Suicidal Tendencies takes themes ranging from adolescent angst, love, conflict, the frustration in an inability to grasp the nuance of politics, puts them in a big pile and lights it all on fire.
“Tense atmosphere in the air/ Riot written everywhere/ Riot squads coming from over there/ Time to go home if you’re square/ Riot squads bash their heads/ Kick their ass until they’re dead/ I want to be a racist pig!” So begins “Fascist Pig”, from the 1983 hardcore /thrash crossover self-titled album by Suicidal Tendencies. These are lyrics which in 2017 take on a far darker and more relatable meaning than the over-the-top punk grandeur and humour with which they were originally written. Inasmuch as music is a reflection of the time, its most angry and boundary-pushing artists can push things far enough that the parody can be appreciated. You can’t just cross a line, you have to cross and go far, far beyond it. Only then can it be appreciated for the exaggerated reality within its sentiments. Sometimes the most far-fetched material is what appeals so strongly to fans of the extremes in music, politics and teenage rebellion.
This record is considered to be one of the most influential punk albums of its era. Lead vocalist Mike Muir lends a falsetto, almost hilariously crazy attack of hardcore thrash which opens with his wretched, psychotic cackling. He screams call-and-response style for half of “Suicide’s an Alternative/You’ll Be Sorry” before the tempo changes to what would become their signature rock breakdown. In and out of blues-influenced metal is an impossibly fast hardcore which sounds like the entire band is in a race to finish first. The start and stop nature constantly lulls the listener into a groove only to quickly bust into a blistering light-speed drum section that makes the record feel dynamic and impactful throughout. On “Subliminal,” for example, an anthem for the tin-foil hat wearing masses who believe the government is using television to control them, the song begins with a slow growl of a riff that suggests a fairly typical metal progression. It then fades out quickly revealing a furiously rumbling bass vibrato which launches into a hardcore blast of fast drums, animalistic lyrical barks and then eventually comes back again giving the user a moment to slow their heart rate.
The most well-known and recognizable track on the record is probably the bands least commercially successful, for obvious reasons. “I Saw Your Mommy”, a track which mocks the idea of not just informing someone but delighting in the fact that you’ve just found their mom mutilated in the street feels like something that simply wouldn’t be attempted today. Consider the jazzy rock-swing with which they deliver “But the thing I liked seeing the best/ Was the rodents using her hair has a nest” or “‘l’ll always remember her lying down on the floor/ I hope she dies twenty times more!”. Muir, along with similar bands like S.O.D. and D.R.I., were part of a movement of bands which used dark humour, delivered through punk music to trigger the ire of less-sophisticated generation of parents and puritans. This generation’s parents had no legacy of punk music and so for them, this was breaking new ground in terrible. Though rock ‘n’ roll itself was its own form of rebellion for their generation, it was banal by comparison. In 1983 such reprehensible themes were enough to make any parent wonder where they went wrong. Indeed, this idea itself is explored throughout this record, particularly on “Suicidal Failure” and “Institutionalized”.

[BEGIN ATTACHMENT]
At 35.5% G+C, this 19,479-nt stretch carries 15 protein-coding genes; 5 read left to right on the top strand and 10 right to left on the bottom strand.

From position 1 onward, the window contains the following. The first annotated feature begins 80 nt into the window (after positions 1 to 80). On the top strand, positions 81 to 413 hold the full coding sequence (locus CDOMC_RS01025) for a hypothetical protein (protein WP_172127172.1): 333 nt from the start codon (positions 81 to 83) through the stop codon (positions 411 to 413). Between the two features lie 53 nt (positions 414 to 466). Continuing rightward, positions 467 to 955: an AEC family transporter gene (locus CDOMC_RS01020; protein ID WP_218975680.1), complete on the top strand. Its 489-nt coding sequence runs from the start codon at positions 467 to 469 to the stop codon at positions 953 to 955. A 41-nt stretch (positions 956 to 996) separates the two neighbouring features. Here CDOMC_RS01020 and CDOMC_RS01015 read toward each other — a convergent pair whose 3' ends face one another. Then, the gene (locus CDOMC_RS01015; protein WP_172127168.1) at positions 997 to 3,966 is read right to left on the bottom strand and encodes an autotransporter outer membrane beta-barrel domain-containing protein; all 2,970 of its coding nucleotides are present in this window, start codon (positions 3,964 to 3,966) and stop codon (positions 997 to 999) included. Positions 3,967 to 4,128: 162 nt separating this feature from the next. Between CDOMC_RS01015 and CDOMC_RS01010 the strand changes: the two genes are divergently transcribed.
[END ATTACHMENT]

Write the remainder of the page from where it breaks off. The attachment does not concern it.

If released today, we might consider this misogynist but the truth is far less controversial. The target wasn’t “moms” or women but rather the person or establishment with which you had a grievance. What could be more satirically disrespectful than to insult that which represents the symbol of everyone’s highest first and most important reverence — their mom.
That, of course, doesn’t stop them from trying. “I Shot the Devil” (which was originally titled “I Shot Reagan”) takes aim at the then-president of the United States. In what is easily the most angry and rapid rant on the record, Muir wails through a furious confession of having shot the president which concludes “…and I’ll shoot him again and again and again!”
Suicidal Tendencies takes themes ranging from adolescent angst, the gap in understanding between parents and teens, love, conflict, the frustration in an inability to grasp the nuance of politics, puts them in a big pile and lights it all on fire. It’s a thrashing tantrum of a record — the sort of thing which leaves you thinking I’m glad I got that off my chest. It’s a record that knows no equal in execution, tone and temporal relevance. It’s regrettable that times have changed so much that what was once shock parody has bled into reality. A modern teen’s day-to-day has crept so close to the boundary of the absurd that with respect to rebellion and even punk music, it’s become harder to just laugh and completely futile to cry out.